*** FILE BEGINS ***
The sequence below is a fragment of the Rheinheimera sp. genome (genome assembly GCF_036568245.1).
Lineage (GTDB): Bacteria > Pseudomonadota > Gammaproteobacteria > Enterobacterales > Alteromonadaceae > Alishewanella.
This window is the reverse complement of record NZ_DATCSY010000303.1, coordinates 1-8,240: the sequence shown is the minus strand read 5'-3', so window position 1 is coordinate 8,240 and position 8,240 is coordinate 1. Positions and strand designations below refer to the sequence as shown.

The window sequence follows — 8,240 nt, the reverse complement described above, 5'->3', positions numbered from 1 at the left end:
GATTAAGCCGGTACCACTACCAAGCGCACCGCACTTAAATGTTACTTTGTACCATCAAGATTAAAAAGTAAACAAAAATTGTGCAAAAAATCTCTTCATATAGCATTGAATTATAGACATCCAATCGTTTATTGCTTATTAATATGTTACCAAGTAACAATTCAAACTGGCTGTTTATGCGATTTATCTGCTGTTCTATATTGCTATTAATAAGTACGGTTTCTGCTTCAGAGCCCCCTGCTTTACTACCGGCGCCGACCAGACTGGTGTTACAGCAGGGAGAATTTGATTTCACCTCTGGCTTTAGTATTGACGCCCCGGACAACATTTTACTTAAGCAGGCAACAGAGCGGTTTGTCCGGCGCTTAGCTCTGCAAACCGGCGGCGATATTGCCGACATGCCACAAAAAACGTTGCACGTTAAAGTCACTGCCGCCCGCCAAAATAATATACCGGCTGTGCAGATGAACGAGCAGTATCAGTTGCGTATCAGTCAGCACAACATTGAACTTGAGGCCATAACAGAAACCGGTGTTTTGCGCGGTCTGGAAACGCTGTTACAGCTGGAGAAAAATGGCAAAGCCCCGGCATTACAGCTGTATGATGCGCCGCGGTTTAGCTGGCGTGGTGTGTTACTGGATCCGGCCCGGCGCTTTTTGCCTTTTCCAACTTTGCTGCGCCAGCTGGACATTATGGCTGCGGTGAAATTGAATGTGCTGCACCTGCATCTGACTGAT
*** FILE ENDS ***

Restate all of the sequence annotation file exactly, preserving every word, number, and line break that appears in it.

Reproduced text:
The sequence below is a fragment of the Rheinheimera sp. genome (genome assembly GCF_036568245.1).
Lineage (GTDB): Bacteria > Pseudomonadota > Gammaproteobacteria > Enterobacterales > Alteromonadaceae > Alishewanella.
This window is the reverse complement of record NZ_DATCSY010000303.1, coordinates 1-8,240: the sequence shown is the minus strand read 5'-3', so window position 1 is coordinate 8,240 and position 8,240 is coordinate 1. Positions and strand designations below refer to the sequence as shown.

The window sequence follows — 8,240 nt, the reverse complement described above, 5'->3', positions numbered from 1 at the left end:
GATTAAGCCGGTACCACTACCAAGCGCACCGCACTTAAATGTTACTTTGTACCATCAAGATTAAAAAGTAAACAAAAATTGTGCAAAAAATCTCTTCATATAGCATTGAATTATAGACATCCAATCGTTTATTGCTTATTAATATGTTACCAAGTAACAATTCAAACTGGCTGTTTATGCGATTTATCTGCTGTTCTATATTGCTATTAATAAGTACGGTTTCTGCTTCAGAGCCCCCTGCTTTACTACCGGCGCCGACCAGACTGGTGTTACAGCAGGGAGAATTTGATTTCACCTCTGGCTTTAGTATTGACGCCCCGGACAACATTTTACTTAAGCAGGCAACAGAGCGGTTTGTCCGGCGCTTAGCTCTGCAAACCGGCGGCGATATTGCCGACATGCCACAAAAAACGTTGCACGTTAAAGTCACTGCCGCCCGCCAAAATAATATACCGGCTGTGCAGATGAACGAGCAGTATCAGTTGCGTATCAGTCAGCACAACATTGAACTTGAGGCCATAACAGAAACCGGTGTTTTGCGCGGTCTGGAAACGCTGTTACAGCTGGAGAAAAATGGCAAAGCCCCGGCATTACAGCTGTATGATGCGCCGCGGTTTAGCTGGCGTGGTGTGTTACTGGATCCGGCCCGGCGCTTTTTGCCTTTTCCAACTTTGCTGCGCCAGCTGGACATTATGGCTGCGGTGAAATTGAATGTGCTGCACCTGCATCTGACTGAT